It is debatable whether I should share this.
Tomorrow I will drive 500 miles for the umpteenth time to see my wife’s sister. This is a person who, in the 40 years I have known her, seems bent on self-destruction.
I will spare you the lurid details of her life, except to say that she has been in trouble with the law on more than one occasion, and is close to being jailed for the things she has done and continues to do.
It’s a sore point between my wife and I. Over the years, she has made attempts to rescue, save, or reform this person. All to no avail. We take food up to her, “lend” her money, take her out shopping, buy her cigarettes, you name it. Two years ago, she had a stroke, then booked her self out of the hospital. Since then, my wife has been beside herself trying to get social services to help her out. She can’t understand why they won’t put her sister into an assisted care facility.
As I see it, there are a number of reasons. She is a gangster, so to speak, and has been in that life for years. You don’t just get out of it that easily. She herself will not get involved with social services in case she gets found out. So she is laying low, keeping her contacts close, and living the life.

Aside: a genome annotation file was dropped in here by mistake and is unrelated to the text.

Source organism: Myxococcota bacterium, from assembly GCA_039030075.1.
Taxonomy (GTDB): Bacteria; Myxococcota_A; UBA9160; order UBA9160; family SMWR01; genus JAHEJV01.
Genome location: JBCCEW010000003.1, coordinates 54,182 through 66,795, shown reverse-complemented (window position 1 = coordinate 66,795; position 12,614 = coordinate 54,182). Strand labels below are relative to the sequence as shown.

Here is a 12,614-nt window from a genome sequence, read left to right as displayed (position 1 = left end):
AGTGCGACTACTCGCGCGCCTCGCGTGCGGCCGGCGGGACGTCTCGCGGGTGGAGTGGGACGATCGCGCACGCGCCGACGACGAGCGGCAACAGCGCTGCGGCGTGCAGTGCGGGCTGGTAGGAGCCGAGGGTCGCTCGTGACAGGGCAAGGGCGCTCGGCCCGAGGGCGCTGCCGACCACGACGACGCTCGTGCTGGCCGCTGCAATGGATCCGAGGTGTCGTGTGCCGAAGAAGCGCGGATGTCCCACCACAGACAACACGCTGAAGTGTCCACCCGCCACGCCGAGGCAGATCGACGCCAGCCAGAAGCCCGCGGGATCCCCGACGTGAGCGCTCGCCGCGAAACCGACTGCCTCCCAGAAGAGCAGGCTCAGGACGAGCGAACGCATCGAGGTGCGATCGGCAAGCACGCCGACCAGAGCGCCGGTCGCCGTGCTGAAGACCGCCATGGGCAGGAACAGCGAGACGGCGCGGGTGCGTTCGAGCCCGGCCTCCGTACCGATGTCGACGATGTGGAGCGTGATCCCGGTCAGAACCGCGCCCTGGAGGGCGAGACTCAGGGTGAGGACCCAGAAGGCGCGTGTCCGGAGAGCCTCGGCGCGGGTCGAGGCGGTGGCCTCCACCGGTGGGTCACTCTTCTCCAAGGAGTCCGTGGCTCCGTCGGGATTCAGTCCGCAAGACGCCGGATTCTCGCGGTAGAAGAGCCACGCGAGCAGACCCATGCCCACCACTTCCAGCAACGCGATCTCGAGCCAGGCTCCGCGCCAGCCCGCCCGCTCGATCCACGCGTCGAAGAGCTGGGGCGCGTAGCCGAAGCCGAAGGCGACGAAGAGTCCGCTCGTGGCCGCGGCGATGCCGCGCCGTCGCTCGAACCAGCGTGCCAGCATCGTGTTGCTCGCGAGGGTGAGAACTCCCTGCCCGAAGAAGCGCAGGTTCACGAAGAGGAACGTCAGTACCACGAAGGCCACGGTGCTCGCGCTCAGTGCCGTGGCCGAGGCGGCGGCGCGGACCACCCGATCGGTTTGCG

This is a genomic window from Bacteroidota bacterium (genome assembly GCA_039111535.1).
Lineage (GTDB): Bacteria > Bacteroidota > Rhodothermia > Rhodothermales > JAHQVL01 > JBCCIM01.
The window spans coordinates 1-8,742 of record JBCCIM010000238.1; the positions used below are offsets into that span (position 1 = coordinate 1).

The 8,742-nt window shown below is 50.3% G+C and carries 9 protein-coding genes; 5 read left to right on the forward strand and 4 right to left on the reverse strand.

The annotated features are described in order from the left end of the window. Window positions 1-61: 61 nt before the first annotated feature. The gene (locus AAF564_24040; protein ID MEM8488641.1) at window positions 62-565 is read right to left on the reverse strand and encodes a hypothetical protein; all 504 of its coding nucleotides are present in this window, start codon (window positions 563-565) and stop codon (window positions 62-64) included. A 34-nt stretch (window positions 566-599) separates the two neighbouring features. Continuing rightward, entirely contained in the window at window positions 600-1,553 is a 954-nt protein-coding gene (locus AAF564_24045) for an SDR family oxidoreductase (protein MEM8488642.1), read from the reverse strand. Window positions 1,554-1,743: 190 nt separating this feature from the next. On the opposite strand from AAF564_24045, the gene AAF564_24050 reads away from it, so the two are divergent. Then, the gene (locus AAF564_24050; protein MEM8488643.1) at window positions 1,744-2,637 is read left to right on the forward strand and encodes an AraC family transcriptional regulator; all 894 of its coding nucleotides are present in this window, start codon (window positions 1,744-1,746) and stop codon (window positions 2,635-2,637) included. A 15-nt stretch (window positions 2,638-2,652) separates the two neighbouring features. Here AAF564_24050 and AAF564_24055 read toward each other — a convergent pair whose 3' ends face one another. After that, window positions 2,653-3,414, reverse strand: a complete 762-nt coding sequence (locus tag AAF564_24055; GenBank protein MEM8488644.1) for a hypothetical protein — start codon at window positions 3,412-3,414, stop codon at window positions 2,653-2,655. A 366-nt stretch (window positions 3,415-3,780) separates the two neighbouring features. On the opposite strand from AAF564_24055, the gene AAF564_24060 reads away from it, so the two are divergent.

It seems that every time we go there she’s in a different “house”, and the characters she associates with make me very uncomfortable. We have even brought her into our home for a vacation and, more than once, my wife has broached the idea of having her live with us. At least I have had the guts to say a flat no to that one.
This is been a constant irritant to me, and it’s hard to know what to do. I do understand that this is my wife’s sister, and that she has tried many things to help her get out of the life she’s in. But it’s come to a point where something has to give.
Lee Dunn has been writing since the age of 18, but found that work got in the way for the ensuing 48 years. In his home town of Toronto, Ontario, Canada, he reveled in his independence at an early age, and spent as much time as he could exploring the city’s Arts scene. He was introduced to poetry and prose by the works of two literary giants, namely J.R.R. Tolkien and J.W. Lennon and thence fell in love with the written word. His work includes poetry, short fiction, and personal essays, and ranges in theme from the surreal to the horrific, nostalgic, and themes on the human condition. He has been published on Spillwords.com, The Dark Poets Club, Journal of Undiscovered Poets, Crepe & Penn Literary magazine, and the Shelburne Free Press.